Format: DVD from Sycamore Public Library on laptop.
Has there been a resurgence in horror? It feels like there are suddenly good, new horror movies around that are getting good reviews not just from genre wonks and horror fanboys but from actual critics. One of those leading the way in that respect is The Witch (also called The Witch: A New-England Folktale, and sometimes written as The VVitch). There’s a lot here that works in terms of overall horror cred. I think there’s a small chance it might make next year’s 1001 Movies list. It hits a lot of those notes—it’s highly acclaimed in an underrepresented genre, it’s a period piece, and it’s heavy on the atmosphere instead of the gore. Finally, the critical acclaim is far above the typical audience rating. Fingers crossed that it makes it.
As mentioned, this is very much a period piece, taking place in the very early days of Puritan life in the Americas. At a plantation, a family of Puritans is sent into the wilderness because the father, William (Ralph Ineson), has been preaching a different interpretation of the gospels. Defiant, William leads his wife Katherine (Kate Dickie), daughter Thomasin (Anya Taylor-Joy), son Caleb (the awesomely-named Harvey Scrimshaw), and young twins Mercy (Ellie Grainger) and Jonas (Lucas Dawson) into the wilderness. The family sets up a farmstead, and soon there is a fifth child, Samuel (Axtun Henry Dube). Everything seems to be going well for the family.
Until it suddenly isn’t. One day, while she is caring for Samuel, Thomasin takes her eyes off her brother for a few seconds and Samuel has disappeared. William takes Caleb into the forest, kind of to look for the missing Samuel, but mainly to hunt. The family’s crop has become infected with something, and if they do not get meat, they will likely starve. William admits to his son that he has taken Katherine’s silver cup and sold it for hunting supplies. Meanwhile, the twins claim that they have conversations with Black Phillip, the family goat.
Emboldened by his father taking him into the forest, Caleb prepares to go hunting himself, and Thomasin catches him, demanding that he take her with him. When they spot a rabbit, the family dog runs off with Caleb following, while Thomasin is thrown from the horse. Naturally, Caleb is now missing and soon accusations are starting to fall on Thomasin from her mother in particular since the family seems to be so suddenly cursed. Caleb eventually turns up, naked, feverish, and delirious, and the finger point starts. Mercy and Jonas accuse Thomasin of being a witch while she reveals that the twins have been speaking to the black goat, which is honestly enough for a Puritan to indicate a connection with dark powers.
There’s a great deal that makes The Witch work. A large part of this is that despite the fact that the family lives in the middle of nowhere next to a forest and with only their own farm buildings around them, it is almost impossibly claustrophobic. Everything seems to be entirely closed off, with the family completely isolated and unable to seek help from anyone. The children are generally prevented from entering the forest, leaving them trapped at the homestead. There is nowhere for them to go.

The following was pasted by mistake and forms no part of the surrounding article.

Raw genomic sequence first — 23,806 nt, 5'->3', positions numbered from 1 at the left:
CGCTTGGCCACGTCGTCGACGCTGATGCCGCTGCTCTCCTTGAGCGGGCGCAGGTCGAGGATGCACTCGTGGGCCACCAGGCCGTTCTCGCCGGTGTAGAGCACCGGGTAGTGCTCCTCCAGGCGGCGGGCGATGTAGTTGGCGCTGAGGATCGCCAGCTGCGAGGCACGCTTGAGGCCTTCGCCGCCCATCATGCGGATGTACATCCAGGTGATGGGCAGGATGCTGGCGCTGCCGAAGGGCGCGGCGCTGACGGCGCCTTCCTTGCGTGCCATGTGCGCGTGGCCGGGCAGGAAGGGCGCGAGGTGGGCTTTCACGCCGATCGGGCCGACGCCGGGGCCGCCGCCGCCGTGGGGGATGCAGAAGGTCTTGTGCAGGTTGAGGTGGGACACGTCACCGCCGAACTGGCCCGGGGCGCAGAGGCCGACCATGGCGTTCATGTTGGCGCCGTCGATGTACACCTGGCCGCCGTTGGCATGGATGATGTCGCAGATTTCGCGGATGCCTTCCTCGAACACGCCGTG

This is assisted in great part by the fact that virtually the entire movie was lit by natural light. It adds a good sense of time and place to the movie, making all of this seem much closer to being something that is really happening, that we are witnessing, rather than a story that we are being presented.
It also works that there are very few jump scares. Instead, the entire intent is to build up an atmosphere of growing terror. By the end, it is plenty scary, but it takes a long time to get there. It’s never boring, and the tension ramps up so carefully once Samuel disappears that it’s almost not noticed until it’s overwhelming. It’s masterfully done until we get to an ending that would seem impossible and startling looked at from the beginning, but feels natural (if horrifying) by the time we get to it.
It’s also worth noting that the movie does offer multiple possible explanations for what the family experiences. Is there an actual witch in the woods that is affecting the family? Perhaps there is. Is the family’s grain harvest infested with ergot? Well, that’s a possibility, too, and it’s an important one. For those who want a supernatural cause, it’s there. For those who don’t, the possibility remains open.
Actually, everything works here, from the intensely atmospheric soundtrack to the sets and the period costumes. The Witch is more than simply showing us a good spook story from America’s past; it feels like a real event being shown to us and offered without comment as something that really happened.
This is how horror movies are done at the highest level. Evidently this is the first feature-length film of director Robert Eggers, and it’s incredibly impressive. This is a guy who has shown up on the scene with a lot of his skills at a high level. We need more horror movies like this that provide genuine scares based on the story and how that story is filmed rather than gore, splatter, and cheap jump scares. If you’re at all a fan of the genre and haven’t seen this, you need to see it. That said, if you’re really just interested in jump scares and gore, you’ll likely be bored by it. The Witch is smart, and the lowest common denominator crowd need not apply.
Why to watch The Witch: This is how horror gets done.
Why not to watch: If you’re a gorehound, you’ll probably hate it.